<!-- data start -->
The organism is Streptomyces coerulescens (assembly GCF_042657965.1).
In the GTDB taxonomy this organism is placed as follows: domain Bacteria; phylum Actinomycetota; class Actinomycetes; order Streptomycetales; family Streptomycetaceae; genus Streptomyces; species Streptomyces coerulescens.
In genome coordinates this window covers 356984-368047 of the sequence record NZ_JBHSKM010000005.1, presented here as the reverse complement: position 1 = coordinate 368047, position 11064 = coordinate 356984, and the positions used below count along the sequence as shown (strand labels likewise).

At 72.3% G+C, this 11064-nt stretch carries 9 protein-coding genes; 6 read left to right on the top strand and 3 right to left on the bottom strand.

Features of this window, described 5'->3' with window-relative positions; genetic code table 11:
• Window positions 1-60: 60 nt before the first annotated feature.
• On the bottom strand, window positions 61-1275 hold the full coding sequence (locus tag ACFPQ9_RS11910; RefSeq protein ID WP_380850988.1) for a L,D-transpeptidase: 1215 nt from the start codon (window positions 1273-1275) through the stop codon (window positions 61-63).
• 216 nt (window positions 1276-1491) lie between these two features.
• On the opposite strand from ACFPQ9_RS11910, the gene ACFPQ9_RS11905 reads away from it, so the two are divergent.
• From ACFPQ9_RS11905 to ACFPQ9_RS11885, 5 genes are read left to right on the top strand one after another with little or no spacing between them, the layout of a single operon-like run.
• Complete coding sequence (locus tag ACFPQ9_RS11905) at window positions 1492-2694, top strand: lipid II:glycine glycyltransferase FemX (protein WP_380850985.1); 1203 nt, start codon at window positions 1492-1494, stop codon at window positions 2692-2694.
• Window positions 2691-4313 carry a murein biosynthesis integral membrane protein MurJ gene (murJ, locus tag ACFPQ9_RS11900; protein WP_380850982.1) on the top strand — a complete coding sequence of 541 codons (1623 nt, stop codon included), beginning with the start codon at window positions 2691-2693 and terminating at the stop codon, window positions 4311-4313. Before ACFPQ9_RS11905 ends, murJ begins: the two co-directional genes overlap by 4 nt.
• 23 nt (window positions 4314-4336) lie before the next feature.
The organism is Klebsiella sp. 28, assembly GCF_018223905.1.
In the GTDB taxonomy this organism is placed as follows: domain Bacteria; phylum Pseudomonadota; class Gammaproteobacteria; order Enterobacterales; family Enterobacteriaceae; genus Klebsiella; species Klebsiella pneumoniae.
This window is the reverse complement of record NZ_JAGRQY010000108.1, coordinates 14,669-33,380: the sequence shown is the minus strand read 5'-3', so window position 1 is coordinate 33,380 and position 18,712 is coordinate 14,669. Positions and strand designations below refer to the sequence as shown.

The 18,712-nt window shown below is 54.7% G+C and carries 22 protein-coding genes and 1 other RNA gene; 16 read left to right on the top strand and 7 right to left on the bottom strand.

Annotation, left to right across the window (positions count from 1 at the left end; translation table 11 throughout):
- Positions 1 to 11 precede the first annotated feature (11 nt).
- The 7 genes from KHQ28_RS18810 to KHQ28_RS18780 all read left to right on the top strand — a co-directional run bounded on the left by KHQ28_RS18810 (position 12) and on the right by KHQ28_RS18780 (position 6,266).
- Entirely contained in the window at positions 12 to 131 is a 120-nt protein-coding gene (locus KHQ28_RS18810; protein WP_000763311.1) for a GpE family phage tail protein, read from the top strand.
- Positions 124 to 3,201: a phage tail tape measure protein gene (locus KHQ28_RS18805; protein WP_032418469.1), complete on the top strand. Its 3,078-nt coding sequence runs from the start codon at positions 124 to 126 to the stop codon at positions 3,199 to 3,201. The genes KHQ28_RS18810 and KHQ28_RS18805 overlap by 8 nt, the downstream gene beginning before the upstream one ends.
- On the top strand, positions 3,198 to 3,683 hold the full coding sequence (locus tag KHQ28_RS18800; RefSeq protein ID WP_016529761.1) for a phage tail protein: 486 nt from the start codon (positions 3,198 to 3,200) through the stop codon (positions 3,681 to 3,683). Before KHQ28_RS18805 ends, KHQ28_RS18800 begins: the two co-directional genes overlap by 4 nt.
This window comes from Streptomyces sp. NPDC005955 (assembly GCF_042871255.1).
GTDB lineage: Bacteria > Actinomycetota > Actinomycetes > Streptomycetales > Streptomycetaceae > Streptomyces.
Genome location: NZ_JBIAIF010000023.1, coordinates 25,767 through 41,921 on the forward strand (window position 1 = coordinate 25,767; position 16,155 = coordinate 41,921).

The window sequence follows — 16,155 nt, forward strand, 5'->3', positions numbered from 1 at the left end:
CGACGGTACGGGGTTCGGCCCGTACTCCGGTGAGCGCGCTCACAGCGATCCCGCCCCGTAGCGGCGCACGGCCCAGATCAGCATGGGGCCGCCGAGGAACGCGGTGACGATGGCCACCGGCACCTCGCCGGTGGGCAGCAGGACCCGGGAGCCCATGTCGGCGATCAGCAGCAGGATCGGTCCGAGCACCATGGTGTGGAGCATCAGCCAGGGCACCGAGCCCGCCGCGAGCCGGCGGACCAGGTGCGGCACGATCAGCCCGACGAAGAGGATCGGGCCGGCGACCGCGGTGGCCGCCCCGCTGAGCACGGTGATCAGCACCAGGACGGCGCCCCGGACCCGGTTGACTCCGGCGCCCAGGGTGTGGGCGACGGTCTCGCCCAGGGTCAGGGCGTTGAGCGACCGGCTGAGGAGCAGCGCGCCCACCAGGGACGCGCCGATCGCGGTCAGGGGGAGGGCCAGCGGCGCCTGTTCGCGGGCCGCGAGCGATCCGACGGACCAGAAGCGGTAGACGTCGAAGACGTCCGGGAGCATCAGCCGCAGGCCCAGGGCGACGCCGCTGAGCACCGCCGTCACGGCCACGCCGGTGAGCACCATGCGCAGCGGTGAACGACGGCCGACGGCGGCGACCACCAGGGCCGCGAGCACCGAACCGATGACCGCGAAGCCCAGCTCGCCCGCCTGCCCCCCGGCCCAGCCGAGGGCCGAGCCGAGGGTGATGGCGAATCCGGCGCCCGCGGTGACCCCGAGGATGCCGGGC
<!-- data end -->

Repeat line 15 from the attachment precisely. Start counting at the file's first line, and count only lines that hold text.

In the GTDB taxonomy this organism is placed as follows: domain Bacteria; phylum Pseudomonadota; class Gammaproteobacteria; order Enterobacterales; family Enterobacteriaceae; genus Klebsiella; species Klebsiella pneumoniae.